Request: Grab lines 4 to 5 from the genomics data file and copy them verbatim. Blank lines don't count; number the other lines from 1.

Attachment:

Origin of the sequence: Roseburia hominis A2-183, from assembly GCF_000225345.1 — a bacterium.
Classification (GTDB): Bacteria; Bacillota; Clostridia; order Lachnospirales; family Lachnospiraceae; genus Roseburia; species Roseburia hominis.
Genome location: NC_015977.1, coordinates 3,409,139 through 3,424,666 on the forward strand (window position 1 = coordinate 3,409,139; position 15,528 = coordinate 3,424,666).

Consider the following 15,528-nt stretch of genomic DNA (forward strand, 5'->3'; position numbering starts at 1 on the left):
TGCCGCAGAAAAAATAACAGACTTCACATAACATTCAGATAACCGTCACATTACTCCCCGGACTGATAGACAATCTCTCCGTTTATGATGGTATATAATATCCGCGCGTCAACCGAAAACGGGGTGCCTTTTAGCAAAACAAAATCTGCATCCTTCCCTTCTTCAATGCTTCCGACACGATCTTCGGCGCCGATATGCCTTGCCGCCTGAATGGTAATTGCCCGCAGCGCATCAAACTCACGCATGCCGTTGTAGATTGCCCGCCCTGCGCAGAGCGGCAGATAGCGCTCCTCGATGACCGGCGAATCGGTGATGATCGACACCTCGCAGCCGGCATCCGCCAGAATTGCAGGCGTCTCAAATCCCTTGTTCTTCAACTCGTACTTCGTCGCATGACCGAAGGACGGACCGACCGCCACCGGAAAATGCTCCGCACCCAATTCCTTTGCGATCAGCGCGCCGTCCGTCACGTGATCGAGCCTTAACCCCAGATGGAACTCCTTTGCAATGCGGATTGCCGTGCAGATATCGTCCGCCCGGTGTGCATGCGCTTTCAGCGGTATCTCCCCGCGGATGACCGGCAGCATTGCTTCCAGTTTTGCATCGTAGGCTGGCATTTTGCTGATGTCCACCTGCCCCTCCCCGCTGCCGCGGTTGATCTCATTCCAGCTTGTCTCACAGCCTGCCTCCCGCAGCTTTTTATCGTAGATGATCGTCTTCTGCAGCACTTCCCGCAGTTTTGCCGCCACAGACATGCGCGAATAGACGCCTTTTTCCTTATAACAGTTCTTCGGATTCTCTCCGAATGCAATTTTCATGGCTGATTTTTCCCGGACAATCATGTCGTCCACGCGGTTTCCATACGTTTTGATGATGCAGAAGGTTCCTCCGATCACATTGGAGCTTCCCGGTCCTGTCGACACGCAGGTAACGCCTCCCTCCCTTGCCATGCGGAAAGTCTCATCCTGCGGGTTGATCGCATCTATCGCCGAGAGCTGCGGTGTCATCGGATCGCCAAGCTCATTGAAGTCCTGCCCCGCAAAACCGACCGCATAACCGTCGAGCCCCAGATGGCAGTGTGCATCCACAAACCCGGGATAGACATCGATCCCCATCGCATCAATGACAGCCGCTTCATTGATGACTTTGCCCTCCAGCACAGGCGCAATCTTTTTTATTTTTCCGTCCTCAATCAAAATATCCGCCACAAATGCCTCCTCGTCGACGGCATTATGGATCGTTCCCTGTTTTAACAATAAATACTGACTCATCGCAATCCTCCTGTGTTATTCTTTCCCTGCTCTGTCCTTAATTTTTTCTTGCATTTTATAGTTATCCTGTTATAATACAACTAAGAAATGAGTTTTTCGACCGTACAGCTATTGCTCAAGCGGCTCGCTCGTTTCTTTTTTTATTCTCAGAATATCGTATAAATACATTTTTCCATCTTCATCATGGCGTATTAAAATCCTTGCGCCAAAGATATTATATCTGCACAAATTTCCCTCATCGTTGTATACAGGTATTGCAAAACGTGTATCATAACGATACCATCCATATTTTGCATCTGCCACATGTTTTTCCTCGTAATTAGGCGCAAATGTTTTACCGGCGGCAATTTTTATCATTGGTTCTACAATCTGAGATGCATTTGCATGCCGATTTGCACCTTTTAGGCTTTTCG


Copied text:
Consider the following 15,528-nt stretch of genomic DNA (forward strand, 5'->3'; position numbering starts at 1 on the left):
TGCCGCAGAAAAAATAACAGACTTCACATAACATTCAGATAACCGTCACATTACTCCCCGGACTGATAGACAATCTCTCCGTTTATGATGGTATATAATATCCGCGCGTCAACCGAAAACGGGGTGCCTTTTAGCAAAACAAAATCTGCATCCTTCCCTTCTTCAATGCTTCCGACACGATCTTCGGCGCCGATATGCCTTGCCGCCTGAATGGTAATTGCCCGCAGCGCATCAAACTCACGCATGCCGTTGTAGATTGCCCGCCCTGCGCAGAGCGGCAGATAGCGCTCCTCGATGACCGGCGAATCGGTGATGATCGACACCTCGCAGCCGGCATCCGCCAGAATTGCAGGCGTCTCAAATCCCTTGTTCTTCAACTCGTACTTCGTCGCATGACCGAAGGACGGACCGACCGCCACCGGAAAATGCTCCGCACCCAATTCCTTTGCGATCAGCGCGCCGTCCGTCACGTGATCGAGCCTTAACCCCAGATGGAACTCCTTTGCAATGCGGATTGCCGTGCAGATATCGTCCGCCCGGTGTGCATGCGCTTTCAGCGGTATCTCCCCGCGGATGACCGGCAGCATTGCTTCCAGTTTTGCATCGTAGGCTGGCATTTTGCTGATGTCCACCTGCCCCTCCCCGCTGCCGCGGTTGATCTCATTCCAGCTTGTCTCACAGCCTGCCTCCCGCAGCTTTTTATCGTAGATGATCGTCTTCTGCAGCACTTCCCGCAGTTTTGCCGCCACAGACATGCGCGAATAGACGCCTTTTTCCTTATAACAGTTCTTCGGATTCTCTCCGAATGCAATTTTCATGGCTGATTTTTCCCGGACAATCATGTCGTCCACGCGGTTTCCATACGTTTTGATGATGCAGAAGGTTCCTCCGATCACATTGGAGCTTCCCGGTCCTGTCGACACGCAGGTAACGCCTCCCTCCCTTGCCATGCGGAAAGTCTCATCCTGCGGGTTGATCGCATCTATCGCCGAGAGCTGCGGTGTCATCGGATCGCCAAGCTCATTGAAGTCCTGCCCCGCAAAACCGACCGCATAACCGTCGAGCCCCAGATGGCAGTGTGCATCCACAAACCCGGGATAGACATCGATCCCCATCGCATCAATGACAGCCGCTTCATTGATGACTTTGCCCTCCAGCACAGGCGCAATCTTTTTTATTTTTCCGTCCTCAATCAAAATATCCGCCACAAATGCCTCCTCGTCGACGGCATTATGGATCGTTCCCTGTTTTAACAATAAATACTGACTCATCGCAATCCTCCTGTGTTATTCTTTCCCTGCTCTGTCCTTAATTTTTTCTTGCATTTTATAGTTATCCTGTTATAATACAACTAAGAAATGAGTTTTTCGACCGTACAGCTATTGCTCAAGCGGCTCGCTCGTTTCTTTTTTTATTCTCAGAATATCGTATAAATACATTTTTCCATCTTCATCATGGCGTATTAAAATCCTTGCGCCAAAGATATTATATCTGCACAAATTTCCCTCATCGTTGTATACAGGTATTGCAAAACGTGTATCATAACGATACCATCCATATTTTGCATCTGCCACATGTTTTTCCTCGTAATTAGGCGCAAATGTTTTACCGGCGGCAATTTTTATCATTGGTTCTACAATCTGAGATGCATTTGCATGCCGATTTGCACCTTTTAGGCTTTTCG